Three things striper fly tyers (and anglers) could learn from Gary LaFontaine

As I continue to pore through Gary LaFontaine’s masterwork Caddisflies, I’m reminded of the sheer volume of universal concepts that apply to fly fishing. So, even though he’s talking about fishing for trout that are feeding on caddisflies, LaFontaine could easily be talking about stripers feeding on sand eels or grass shrimp. A true maverick, he isn’t afraid to think or act differently, to challenge conventional wisdom, or conduct experiments to prove his theories. (Listen to the science. You’ve heard that one before) The more you fish for trout and stripers, the more you begin to see patterns and similarities between the species and how you should be fishing for them. Here are three themes in Caddisflies from which I think striper anglers and fly tyers who want to dramatically elevate their game could benefit.

Realism is the least important factor in fly design. I don’t have the actual stat, but I’m comfortable in saying that nine out of ten striper baitfish patterns feature glued on, ultra-realistic eyes. (Other than on these pages, when was the last time you saw a squid fly without big googly eyes?) If realism, from eyes to full-bodied profile to opacity to exact coloring, etc., is so important, how come my baitfish flies (and yours, and everyone else’s) continue to catch stripers long after they’ve literally been ripped to shreds? It’s a rhetorical question, but I’ll answer anyway. It’s because the bass are keying on certain bait or environmental characteristics that serve as bite triggers, and those triggers are still present in the remnants of the fly. LaFontaine knew that making a favorable impression on the fish — by showing them at least one primary feature or action that identified the fly as something that looked like what they were eating — was far more important than rendering a carbon copy.

I get this all the time: “That doesn’t look like a squid.” But Ken AbramesMutable Squid isn’t designed to “look like a squid.” It’s designed to create the illusion of life. I don’t know what stripers think it is, but they’ve eaten this fly enough times for me to know that they think it’s something good to eat.

Energy efficiency is the reason for selective feeding. Fish, especially bigger ones, are essentially lazy. So when they’re glommed onto grass shrimp in a feeding lane, you can engage in the futile activity of ripping and stripping a big fly past them, or deliver what they’re eating to their waiting mouths. This is why there is no one-size-fits-all “go-to” striper fly — and why learning presentation with a floating line is so important. Match the hatch, learn its nuances, make it easy for the stripers to feed, and you’ll catch more bass.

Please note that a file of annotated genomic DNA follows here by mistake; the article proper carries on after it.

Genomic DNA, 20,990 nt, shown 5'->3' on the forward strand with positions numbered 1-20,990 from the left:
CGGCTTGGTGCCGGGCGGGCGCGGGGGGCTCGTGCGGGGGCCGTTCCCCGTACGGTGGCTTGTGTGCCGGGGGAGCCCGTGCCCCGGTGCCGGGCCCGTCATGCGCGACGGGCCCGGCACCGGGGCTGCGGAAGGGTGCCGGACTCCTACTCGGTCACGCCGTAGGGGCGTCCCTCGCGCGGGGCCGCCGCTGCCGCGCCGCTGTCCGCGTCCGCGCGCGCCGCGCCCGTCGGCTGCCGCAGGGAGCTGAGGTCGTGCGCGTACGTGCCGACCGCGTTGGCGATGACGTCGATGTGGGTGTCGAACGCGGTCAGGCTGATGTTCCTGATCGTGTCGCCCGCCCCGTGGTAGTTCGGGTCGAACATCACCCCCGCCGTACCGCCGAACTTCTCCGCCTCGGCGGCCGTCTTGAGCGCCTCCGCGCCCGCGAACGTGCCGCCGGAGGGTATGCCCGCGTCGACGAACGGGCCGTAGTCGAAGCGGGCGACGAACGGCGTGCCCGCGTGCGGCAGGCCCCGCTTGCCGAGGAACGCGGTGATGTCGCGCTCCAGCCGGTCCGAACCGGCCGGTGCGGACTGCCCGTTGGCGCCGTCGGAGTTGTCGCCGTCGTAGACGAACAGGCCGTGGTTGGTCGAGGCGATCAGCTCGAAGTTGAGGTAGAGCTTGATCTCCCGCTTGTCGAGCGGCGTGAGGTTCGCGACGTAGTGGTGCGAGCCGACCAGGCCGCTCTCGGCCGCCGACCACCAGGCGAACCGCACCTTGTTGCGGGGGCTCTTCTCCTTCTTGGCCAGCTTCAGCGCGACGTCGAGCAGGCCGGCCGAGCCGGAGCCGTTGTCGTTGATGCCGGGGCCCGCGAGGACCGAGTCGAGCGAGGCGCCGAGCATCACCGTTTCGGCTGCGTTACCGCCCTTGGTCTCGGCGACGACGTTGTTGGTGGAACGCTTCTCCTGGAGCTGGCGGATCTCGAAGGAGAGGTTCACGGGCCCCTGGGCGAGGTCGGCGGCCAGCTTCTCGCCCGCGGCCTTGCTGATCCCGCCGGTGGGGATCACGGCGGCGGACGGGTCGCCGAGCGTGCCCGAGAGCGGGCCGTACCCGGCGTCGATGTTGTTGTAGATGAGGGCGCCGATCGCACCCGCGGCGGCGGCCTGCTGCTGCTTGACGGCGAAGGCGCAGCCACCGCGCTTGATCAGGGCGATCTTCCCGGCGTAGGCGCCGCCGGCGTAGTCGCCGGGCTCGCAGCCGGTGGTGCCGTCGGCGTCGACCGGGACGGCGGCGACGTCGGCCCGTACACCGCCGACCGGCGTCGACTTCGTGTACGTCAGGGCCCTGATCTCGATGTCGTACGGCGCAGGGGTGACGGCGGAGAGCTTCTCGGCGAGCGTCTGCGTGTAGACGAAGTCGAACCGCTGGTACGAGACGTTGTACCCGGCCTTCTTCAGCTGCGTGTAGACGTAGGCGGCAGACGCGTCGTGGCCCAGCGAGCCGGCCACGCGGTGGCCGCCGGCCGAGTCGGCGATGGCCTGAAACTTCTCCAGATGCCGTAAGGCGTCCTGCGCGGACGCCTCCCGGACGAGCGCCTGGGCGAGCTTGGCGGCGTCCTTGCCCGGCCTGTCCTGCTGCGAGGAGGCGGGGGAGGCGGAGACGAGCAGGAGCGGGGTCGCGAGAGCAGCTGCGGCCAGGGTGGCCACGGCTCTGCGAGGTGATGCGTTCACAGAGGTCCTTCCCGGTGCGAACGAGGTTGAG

Fish are not intelligent. There is no such thing as an educated striped bass. Fish cannot reason. They are programmed for survival, and these primal forces have nothing to do with fly fishing or why you can’t fool that lunker. The fish is simply doing what’s it’s doing, and it’s up to you to crack the code.

6 comments on “Three things striper fly tyers (and anglers) could learn from Gary LaFontaine

  1. mayogubbins54 says:

    I was just watching a Kelly Galloup video, and he was talking about changing flies according to the sky color and that reminded me of LaFontaine. In one of his books he talks extensively about the importance of color and matching the stream side colors and light. LaFontaine definitely saw things differently than most.

    • Steve Culton says:

      Yes, I’ve seen him talk about understanding that flash in flies is less pronounced on cloudy days. I like to fish a my Soft-Hackled flatting in RLS Easterly colors (gray and fluoro yellow) when there’s an easterly blow, which usually means grey skies and off-color water.

  2. mayogubbins54 says:

    LaFontaine certainly looked at fishing differently than most. Color and reflected light.

  3. Bill Giokas says:

    Steve what vise do you use to tie your flies? Bill

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